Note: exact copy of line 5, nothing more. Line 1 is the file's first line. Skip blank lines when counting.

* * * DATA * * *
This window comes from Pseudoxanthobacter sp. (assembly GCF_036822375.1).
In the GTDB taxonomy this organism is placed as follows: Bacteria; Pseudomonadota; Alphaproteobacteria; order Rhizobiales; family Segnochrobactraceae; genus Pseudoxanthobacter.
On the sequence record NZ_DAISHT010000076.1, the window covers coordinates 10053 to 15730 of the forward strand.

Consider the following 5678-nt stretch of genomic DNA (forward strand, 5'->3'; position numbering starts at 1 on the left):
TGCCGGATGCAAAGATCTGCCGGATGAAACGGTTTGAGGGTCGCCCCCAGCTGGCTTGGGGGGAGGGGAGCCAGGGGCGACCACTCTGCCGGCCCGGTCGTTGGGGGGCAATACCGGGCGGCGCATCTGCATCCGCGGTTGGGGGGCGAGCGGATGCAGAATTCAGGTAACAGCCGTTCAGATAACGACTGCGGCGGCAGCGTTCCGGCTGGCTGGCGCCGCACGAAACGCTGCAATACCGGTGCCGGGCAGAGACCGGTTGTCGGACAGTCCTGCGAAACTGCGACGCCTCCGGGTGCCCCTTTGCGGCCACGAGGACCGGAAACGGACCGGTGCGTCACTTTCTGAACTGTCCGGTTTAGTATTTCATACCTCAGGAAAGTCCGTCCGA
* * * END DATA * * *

TGCCGGATGCAAAGATCTGCCGGATGAAACGGTTTGAGGGTCGCCCCCAGCTGGCTTGGGGGGAGGGGAGCCAGGGGCGACCACTCTGCCGGCCCGGTCGTTGGGGGGCAATACCGGGCGGCGCATCTGCATCCGCGGTTGGGGGGCGAGCGGATGCAGAATTCAGGTAACAGCCGTTCAGATAACGACTGCGGCGGCAGCGTTCCGGCTGGCTGGCGCCGCACGAAACGCTGCAATACCGGTGCCGGGCAGAGACCGGTTGTCGGACAGTCCTGCGAAACTGCGACGCCTCCGGGTGCCCCTTTGCGGCCACGAGGACCGGAAACGGACCGGTGCGTCACTTTCTGAACTGTCCGGTTTAGTATTTCATACCTCAGGAAAGTCCGTCCGA